How Carnival Cruise Lines Use Social Media

Really good interview with Stephanie Leavitt of Carnival Cruise Lines over at eMarketer. In the interview, Stephanie spoke about Carnival’s social media campaign for its newest ship, the Magic, and the kinds of marketing that resonate with Carnival’s Facebook fans. Here are some of the highlights from the interview.

eMarketer: What is your social media strategy for 2011?

Stephanie Leavitt: Social media is now a big component of our overall marketing strategy. We try to embed a little bit of social media in pretty much everything that we do. Our goal is to help educate consumers on the value of cruising, and specifically, we’re trying to use social media to better connect with first-time cruisers—people who have never cruised before.

DW: I harp on this a lot, but social media is not a stand-alone marketing channel. It needs to be incorporated into everything you do.

eMarketer: What lessons have you learned so far from using Facebook?

Leavitt: Our biggest lesson learned is that social media changes at a pace that I think marketers are not really used to. It’s incredible. The Facebook platform changes, the policy changes, the way people use it changes all the time. We’re just trying to keep up with that and make sure that whatever we’re developing is easily adaptable. (Carnival’s Facebook fan base grew from 45,000 at the end of 2009 to 510,000 today.)

DW: That is a very impressive growth in Facebook fans in 12 months.

eMarketer: What has proven successful to get consumers to interact with your Facebook fan page?

Leavitt: I’ve found that the key to making a page successful is really good content and providing some sort of utility for Facebook users. While a game can be fun and cool the first few times you use it, if there’s an interesting conversation going on the page, it always brings you back. So we try to focus on user-generated content.

DW: I think this is an important point. Too often I see marketers overload pages with games to try and keep people coming back to the site, when instead if they focused just on great content, users will return over and over in order to be part of the conversation.

eMarketer: You introduced a tab of your Facebook page featuring content about the Carnival Magic ship, which debuts in Europe on May 1. What elements are part of this tab?

Leavitt: We used it to help consumers build part of the Magic. We have an Italian eatery, Cucina Del Capitano, aboard ship and we asked people to go on Facebook and submit names for a pasta dish. We selected a name, and it’s going to be printed on the menu. Right now, we’re running a contest for people to suggest names for a mini golf course. The Facebook tab also has behind-the-scenes videos and a meet-the-crew feature. Every month, we profile a different crew member. We’ve done the cruise director, the captain and some senior staff, so people can learn a little bit more about them.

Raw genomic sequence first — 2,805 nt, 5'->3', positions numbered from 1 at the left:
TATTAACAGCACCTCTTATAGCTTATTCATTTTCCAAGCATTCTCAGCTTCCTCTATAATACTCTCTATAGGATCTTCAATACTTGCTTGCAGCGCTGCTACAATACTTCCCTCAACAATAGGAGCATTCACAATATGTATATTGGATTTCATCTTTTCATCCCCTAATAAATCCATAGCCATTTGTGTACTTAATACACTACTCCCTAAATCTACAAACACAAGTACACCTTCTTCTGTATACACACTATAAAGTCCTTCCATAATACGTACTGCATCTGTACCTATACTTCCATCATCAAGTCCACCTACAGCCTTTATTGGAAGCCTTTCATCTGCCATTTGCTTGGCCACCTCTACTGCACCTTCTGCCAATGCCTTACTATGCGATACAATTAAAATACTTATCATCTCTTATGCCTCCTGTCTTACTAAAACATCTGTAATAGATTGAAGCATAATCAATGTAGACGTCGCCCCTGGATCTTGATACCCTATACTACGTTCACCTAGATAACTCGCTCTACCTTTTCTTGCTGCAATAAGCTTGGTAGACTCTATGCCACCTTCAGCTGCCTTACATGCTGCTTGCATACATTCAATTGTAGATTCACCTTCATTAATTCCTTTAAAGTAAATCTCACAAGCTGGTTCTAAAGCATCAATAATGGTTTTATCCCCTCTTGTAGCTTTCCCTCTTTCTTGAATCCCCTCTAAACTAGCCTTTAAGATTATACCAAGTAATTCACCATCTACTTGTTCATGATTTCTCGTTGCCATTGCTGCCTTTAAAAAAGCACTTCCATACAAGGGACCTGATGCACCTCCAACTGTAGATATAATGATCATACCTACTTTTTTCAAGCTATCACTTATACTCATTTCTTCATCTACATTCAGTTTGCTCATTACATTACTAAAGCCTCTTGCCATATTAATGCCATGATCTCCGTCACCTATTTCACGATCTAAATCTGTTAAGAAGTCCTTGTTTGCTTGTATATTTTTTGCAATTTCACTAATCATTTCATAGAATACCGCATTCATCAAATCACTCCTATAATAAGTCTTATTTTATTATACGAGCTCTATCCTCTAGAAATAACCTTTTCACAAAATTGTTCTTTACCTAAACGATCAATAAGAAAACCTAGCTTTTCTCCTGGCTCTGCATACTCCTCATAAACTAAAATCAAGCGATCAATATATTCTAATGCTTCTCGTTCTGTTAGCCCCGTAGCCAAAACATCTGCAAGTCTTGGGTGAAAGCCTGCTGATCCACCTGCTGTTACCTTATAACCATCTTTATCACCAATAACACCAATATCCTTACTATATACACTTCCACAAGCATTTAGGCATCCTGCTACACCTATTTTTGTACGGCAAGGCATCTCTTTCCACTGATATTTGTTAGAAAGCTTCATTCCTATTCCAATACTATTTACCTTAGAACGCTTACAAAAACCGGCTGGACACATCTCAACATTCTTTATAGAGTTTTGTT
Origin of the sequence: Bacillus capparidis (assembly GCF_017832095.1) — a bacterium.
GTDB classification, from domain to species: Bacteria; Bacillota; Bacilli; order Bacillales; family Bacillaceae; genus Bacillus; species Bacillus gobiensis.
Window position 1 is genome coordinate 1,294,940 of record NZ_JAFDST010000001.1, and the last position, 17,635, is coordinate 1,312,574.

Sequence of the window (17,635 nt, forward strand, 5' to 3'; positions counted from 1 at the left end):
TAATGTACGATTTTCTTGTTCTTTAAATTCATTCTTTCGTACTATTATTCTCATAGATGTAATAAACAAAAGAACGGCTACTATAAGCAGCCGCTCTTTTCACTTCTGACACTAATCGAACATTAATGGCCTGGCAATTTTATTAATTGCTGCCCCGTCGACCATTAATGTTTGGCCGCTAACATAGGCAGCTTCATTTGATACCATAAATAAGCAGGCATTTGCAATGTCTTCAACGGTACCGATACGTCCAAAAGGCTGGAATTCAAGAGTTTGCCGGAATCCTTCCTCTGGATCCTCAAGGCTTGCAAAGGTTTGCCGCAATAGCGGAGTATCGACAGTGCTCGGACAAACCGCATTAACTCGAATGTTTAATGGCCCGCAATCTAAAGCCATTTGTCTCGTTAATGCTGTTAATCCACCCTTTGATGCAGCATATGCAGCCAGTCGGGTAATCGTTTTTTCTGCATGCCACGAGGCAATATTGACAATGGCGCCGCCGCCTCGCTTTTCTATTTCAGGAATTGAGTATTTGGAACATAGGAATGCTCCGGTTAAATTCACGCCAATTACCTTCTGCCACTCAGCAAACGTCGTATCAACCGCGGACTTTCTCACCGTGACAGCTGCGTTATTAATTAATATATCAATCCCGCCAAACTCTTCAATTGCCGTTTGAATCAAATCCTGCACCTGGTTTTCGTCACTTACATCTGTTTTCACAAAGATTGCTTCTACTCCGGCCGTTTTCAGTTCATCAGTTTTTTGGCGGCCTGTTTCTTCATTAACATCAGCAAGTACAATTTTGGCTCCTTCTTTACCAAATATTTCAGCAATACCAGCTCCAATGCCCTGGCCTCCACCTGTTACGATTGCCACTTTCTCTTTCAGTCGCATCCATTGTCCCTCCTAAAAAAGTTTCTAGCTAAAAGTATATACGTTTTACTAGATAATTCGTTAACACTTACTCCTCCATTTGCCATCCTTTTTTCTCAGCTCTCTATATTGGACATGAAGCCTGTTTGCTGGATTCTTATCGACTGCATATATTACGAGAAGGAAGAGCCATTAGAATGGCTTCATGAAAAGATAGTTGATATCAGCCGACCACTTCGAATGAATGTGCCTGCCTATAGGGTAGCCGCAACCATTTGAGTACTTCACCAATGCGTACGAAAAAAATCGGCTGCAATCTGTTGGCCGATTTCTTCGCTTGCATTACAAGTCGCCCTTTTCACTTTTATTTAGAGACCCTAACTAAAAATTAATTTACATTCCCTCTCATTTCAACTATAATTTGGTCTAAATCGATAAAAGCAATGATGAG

eMarketer: What are the challenges with this campaign?

Leavitt: The biggest challenge, which I guess is a good challenge to have, is that we’ve had so many people participating that it’s hard to keep up—moderating contest entries, interacting with everybody, making sure that we get out there. We thank people for leaving comments, try to get crew members to answer people’s questions and post in a timely manner.

DW: This is not an uncommon problem for companies. Doing social media well takes resources and the companies that dedicate resources to it are the ones that are successful. If managing your corporate Facebook page is one of 20 responsibilities you have, what are you going to do when you get busy?

eMarketer: Overall, how has the cruise industry embraced social media, and Facebook in particular?

Leavitt: Cruising is a social thing. When you go on a cruise, you talk to people—there are people all around you on the ship. So social media just resonates with it.

But when you’re researching the cruise, your impression is really dependent on peer recommendations. With Facebook, you can go in and see your friends’ recommendations. It makes it that much more enticing and relevant when, instead of reading a regular review, you’re reading a review from one of your closest friends. It’s much more credible.

eMarketer: Do you use ratings and reviews from customers in your social media outreach?

Leavitt: Yes. Carnival’s own social network, Carnival Connections, had a review section and we’ve had some form of reviews available since 2006. Now they’re on We take some of those reviews and we integrate them in some of our email marketing. We feature them on different sections of And we’ve even tried doing video reviews. When we’re on the ship and we have a video producer there, he’ll interview people, and then we have video interviews on our Facebook page and in’s Funville community.

eMarketer: Is there anything else you are working on when it comes to social media?

Leavitt: We just launched our cruise shopper tab, which lets people book cruises directly on Facebook. We had a cruise finder tab up for three months before that, and we saw a lot of people using it to search for cruises and share information with their friends on Facebook, so we took it a step further.

It’s really just a test for now. We don’t envision this changing the way people book cruises online. It was more, “Let’s test the waters.” The full booking engine has been up for less than a month. No one’s bold enough to come out and say, “We’re going to make a million dollars on this.” But it’s definitely something worth trying.


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